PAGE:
Digitisation is a huge part of this: The right small business technology solutions – such as a Customer Relationship Management (CRM) system – support lean processes by automating tedious, repetitive tasks and keeping all stakeholders up-to-date with crucial information. Without automation, businesses struggle to remain agile and keep up with the speed of technological growth and the exploding volume of data.

This is also true in terms of customer-centricity. Customers expect consistently excellent customer service across all brand touchpoints regardless of the situation. The 2020 lockdowns amplified this: SMEs that solely relied on their brick-and-mortar presence or were not set with the right tools suffered severely as the crisis hit. Switching to a digital approach proved a successful strategy for many in protecting sales revenue. SMEs benefit largely from going digital to safeguard their sales against future crises.

How can you future-proof your business? Some ideas to start with

So how can you make your that going forward your SME future-proof? In challenging times, it seems a successful strategy involves a high degree of digitalisation combined with an agile team. The following practical strategies for your SME will help you to get on the road to becoming future-proof:

  • Spread the vision – When recruiting new team members, find advocates for your vision of the future and get them to spread their ideas within the team. If you hire from a future-oriented perspective, it will be easier to foster change.
  • Take the lead – Great leadership is a key skill for successful SMEs. Lead by example – and foster a productive company culture.
  • Promote reskilling and upskilling – One major challenge UK SMEs face is the ability to retain digital talent. SMEs are increasingly looking to retrain their existing employees and equip them with new skills. Consider factoring in a training budget and for example, investing in learning software/apps that help your team members utilise personal interests on the job. There are many great (free) learning platforms that can be tailored to skills that are missing and help upskill your team.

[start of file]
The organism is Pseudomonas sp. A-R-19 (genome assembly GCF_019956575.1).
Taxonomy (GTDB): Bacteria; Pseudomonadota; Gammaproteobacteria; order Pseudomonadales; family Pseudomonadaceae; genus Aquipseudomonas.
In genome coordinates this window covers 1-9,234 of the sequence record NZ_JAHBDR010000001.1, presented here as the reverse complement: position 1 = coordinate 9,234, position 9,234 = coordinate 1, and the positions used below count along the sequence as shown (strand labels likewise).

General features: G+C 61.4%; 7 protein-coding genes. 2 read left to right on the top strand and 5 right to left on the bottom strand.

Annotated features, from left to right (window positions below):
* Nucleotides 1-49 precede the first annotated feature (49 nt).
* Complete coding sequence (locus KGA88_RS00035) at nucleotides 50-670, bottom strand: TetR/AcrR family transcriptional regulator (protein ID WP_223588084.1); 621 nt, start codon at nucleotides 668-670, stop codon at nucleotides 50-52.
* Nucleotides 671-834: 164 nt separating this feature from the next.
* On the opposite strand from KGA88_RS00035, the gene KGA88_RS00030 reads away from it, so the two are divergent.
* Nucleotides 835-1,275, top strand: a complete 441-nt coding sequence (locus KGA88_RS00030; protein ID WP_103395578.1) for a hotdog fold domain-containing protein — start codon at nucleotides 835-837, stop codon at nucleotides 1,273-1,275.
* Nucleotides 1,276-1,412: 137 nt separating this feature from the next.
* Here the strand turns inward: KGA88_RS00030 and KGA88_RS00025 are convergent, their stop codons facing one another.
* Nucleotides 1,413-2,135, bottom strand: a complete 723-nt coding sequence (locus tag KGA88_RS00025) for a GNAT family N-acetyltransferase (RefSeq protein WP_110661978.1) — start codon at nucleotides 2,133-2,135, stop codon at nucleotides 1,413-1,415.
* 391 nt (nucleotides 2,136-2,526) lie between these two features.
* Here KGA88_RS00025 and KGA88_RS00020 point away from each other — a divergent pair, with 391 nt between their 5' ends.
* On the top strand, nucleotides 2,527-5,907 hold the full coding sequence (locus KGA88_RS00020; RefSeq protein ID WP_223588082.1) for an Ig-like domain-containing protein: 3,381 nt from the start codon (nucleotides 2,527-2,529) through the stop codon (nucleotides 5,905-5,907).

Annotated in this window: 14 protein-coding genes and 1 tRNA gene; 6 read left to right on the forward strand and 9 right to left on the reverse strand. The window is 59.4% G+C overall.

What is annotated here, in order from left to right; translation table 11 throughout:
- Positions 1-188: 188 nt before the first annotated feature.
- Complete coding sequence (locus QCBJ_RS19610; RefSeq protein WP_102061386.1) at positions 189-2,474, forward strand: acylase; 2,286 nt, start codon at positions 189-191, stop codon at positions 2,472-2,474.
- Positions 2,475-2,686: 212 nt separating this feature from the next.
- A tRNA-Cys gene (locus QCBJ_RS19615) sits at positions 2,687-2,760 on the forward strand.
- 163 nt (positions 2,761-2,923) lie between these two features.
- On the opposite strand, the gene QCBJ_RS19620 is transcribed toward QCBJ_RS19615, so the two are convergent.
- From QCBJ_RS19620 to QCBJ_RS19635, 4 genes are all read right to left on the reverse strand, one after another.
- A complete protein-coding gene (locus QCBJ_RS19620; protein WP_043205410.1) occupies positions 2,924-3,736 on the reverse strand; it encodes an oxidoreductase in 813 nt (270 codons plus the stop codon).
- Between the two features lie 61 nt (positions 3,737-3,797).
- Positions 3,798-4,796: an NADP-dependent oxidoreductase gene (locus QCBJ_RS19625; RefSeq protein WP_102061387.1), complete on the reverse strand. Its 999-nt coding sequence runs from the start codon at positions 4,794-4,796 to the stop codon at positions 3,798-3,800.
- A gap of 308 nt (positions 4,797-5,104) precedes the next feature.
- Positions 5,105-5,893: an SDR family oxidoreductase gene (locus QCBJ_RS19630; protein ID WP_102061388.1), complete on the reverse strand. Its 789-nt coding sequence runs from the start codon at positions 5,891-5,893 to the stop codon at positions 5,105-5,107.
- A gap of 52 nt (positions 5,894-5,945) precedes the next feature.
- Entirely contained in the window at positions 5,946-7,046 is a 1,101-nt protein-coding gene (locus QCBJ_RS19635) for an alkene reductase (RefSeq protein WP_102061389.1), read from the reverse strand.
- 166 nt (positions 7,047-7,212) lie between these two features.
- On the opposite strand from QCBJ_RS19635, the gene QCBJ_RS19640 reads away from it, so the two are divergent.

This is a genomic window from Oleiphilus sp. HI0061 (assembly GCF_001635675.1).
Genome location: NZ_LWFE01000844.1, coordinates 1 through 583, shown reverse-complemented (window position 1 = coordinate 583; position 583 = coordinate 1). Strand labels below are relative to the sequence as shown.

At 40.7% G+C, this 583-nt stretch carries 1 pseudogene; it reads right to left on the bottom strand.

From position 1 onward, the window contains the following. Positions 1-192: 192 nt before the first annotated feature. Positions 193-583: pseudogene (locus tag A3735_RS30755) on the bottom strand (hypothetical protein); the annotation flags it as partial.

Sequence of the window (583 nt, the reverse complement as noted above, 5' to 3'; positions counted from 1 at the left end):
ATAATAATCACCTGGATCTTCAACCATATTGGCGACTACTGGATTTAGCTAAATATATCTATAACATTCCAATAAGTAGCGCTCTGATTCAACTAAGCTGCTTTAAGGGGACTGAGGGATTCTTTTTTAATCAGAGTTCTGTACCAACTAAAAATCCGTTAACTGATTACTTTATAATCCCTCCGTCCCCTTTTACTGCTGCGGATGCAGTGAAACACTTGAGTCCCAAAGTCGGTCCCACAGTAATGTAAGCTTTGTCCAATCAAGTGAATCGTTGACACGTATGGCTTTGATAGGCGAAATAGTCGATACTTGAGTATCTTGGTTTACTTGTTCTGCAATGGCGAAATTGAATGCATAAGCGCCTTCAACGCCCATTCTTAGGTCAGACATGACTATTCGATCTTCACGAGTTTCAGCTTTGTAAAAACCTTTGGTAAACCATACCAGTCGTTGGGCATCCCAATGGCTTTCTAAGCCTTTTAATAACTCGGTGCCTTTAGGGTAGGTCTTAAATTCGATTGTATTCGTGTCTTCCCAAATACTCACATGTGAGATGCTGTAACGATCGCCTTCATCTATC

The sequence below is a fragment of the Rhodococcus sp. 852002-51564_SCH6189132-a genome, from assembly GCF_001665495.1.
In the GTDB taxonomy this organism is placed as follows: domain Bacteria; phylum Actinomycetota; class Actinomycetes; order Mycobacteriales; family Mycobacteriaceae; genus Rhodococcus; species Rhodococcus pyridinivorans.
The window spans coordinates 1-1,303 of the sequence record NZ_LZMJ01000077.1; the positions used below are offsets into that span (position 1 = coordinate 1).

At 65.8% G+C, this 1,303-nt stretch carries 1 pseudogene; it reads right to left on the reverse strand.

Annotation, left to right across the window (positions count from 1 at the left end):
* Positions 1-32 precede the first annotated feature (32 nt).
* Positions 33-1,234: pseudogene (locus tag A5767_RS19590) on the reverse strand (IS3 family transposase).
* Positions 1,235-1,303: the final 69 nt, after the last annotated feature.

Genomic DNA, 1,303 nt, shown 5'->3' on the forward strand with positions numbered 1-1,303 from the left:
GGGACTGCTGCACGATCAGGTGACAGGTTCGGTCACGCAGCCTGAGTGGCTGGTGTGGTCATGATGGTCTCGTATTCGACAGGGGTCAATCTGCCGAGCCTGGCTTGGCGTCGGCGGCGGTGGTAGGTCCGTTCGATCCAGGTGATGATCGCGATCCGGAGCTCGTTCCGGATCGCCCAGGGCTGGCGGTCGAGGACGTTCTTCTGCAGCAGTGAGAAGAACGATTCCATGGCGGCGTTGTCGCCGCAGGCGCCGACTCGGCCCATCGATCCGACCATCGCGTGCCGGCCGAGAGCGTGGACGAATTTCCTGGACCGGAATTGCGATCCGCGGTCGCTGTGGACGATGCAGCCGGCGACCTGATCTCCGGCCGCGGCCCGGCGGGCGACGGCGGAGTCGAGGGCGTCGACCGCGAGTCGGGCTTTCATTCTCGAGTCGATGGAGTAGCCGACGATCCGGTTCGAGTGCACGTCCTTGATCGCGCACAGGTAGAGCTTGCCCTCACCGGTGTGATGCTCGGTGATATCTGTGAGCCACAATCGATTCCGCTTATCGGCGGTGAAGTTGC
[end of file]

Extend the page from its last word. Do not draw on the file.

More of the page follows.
• Invest in the right technology – Digital tools allow your business to stay flexible in terms of reacting to new trends. Most cloud-based software suites come with automatic updates keeping you on the right side of evolving trends. Most small business technology solutions such as a CRM system use a scalable bandwidth model – perfect for changing needs.
  • Add digital benefits to customers – How can you continue to enrich your customers’ lives? To navigate the future, SMEs need to provide as much value as possible to consumers – think about e.g. in-store WiFi, a mobile app or other web-based digital tools. It’s time to get creative! Here are also some tips on how to maintain customer relationships while working remotely.
  • Foster a culture of remote collaboration – The key to remote work is communication. Whether your SME chooses to pursue a fully or partially remote model, it’s important that your employees are capable of becoming effective virtual agile teams. Encourage communication at all levels, and make sure that all team members have a voice. And establish the right small business tools to boost productivity and flexibility.

Get your SME ready for the future

While you may face daunting challenges maintaining and growing your small or medium-sized business, remember that with every challenge comes opportunity. This is the time to pursue digital transformation and put the right technology, tools and processes in place so that your SME is ready for anything that lies ahead.

If you want to learn more about why agility and digitalisation are crucial to SMEs download our latest eBook. This guide offers many practical tips on how to future-proof your small business and how to successfully chart the business landscape going forward.